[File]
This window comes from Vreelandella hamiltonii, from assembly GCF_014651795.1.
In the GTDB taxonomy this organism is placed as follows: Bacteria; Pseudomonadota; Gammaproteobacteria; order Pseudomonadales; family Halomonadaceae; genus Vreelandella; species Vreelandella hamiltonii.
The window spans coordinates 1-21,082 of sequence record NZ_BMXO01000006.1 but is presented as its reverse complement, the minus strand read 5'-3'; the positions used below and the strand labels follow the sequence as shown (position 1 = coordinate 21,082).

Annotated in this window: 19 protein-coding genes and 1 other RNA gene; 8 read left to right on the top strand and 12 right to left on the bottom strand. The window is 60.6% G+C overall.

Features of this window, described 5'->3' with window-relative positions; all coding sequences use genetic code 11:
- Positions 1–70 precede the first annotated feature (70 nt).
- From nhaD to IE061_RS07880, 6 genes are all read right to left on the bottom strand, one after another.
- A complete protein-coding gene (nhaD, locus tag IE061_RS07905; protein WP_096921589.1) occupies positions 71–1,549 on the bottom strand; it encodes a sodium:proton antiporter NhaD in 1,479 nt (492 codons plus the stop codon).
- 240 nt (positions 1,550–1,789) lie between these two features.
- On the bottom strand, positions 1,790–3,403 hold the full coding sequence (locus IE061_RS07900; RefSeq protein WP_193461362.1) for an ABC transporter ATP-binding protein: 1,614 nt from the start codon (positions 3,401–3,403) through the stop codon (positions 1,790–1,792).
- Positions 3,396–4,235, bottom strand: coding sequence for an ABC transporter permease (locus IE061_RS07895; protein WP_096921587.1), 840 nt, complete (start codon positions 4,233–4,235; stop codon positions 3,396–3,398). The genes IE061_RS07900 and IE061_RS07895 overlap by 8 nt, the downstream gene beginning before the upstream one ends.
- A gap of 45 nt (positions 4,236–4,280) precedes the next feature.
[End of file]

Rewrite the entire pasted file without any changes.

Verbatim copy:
This window comes from Vreelandella hamiltonii, from assembly GCF_014651795.1.
In the GTDB taxonomy this organism is placed as follows: Bacteria; Pseudomonadota; Gammaproteobacteria; order Pseudomonadales; family Halomonadaceae; genus Vreelandella; species Vreelandella hamiltonii.
The window spans coordinates 1-21,082 of sequence record NZ_BMXO01000006.1 but is presented as its reverse complement, the minus strand read 5'-3'; the positions used below and the strand labels follow the sequence as shown (position 1 = coordinate 21,082).

Annotated in this window: 19 protein-coding genes and 1 other RNA gene; 8 read left to right on the top strand and 12 right to left on the bottom strand. The window is 60.6% G+C overall.

Features of this window, described 5'->3' with window-relative positions; all coding sequences use genetic code 11:
- Positions 1–70 precede the first annotated feature (70 nt).
- From nhaD to IE061_RS07880, 6 genes are all read right to left on the bottom strand, one after another.
- A complete protein-coding gene (nhaD, locus tag IE061_RS07905; protein WP_096921589.1) occupies positions 71–1,549 on the bottom strand; it encodes a sodium:proton antiporter NhaD in 1,479 nt (492 codons plus the stop codon).
- 240 nt (positions 1,550–1,789) lie between these two features.
- On the bottom strand, positions 1,790–3,403 hold the full coding sequence (locus IE061_RS07900; RefSeq protein WP_193461362.1) for an ABC transporter ATP-binding protein: 1,614 nt from the start codon (positions 3,401–3,403) through the stop codon (positions 1,790–1,792).
- Positions 3,396–4,235, bottom strand: coding sequence for an ABC transporter permease (locus IE061_RS07895; protein WP_096921587.1), 840 nt, complete (start codon positions 4,233–4,235; stop codon positions 3,396–3,398). The genes IE061_RS07900 and IE061_RS07895 overlap by 8 nt, the downstream gene beginning before the upstream one ends.
- A gap of 45 nt (positions 4,236–4,280) precedes the next feature.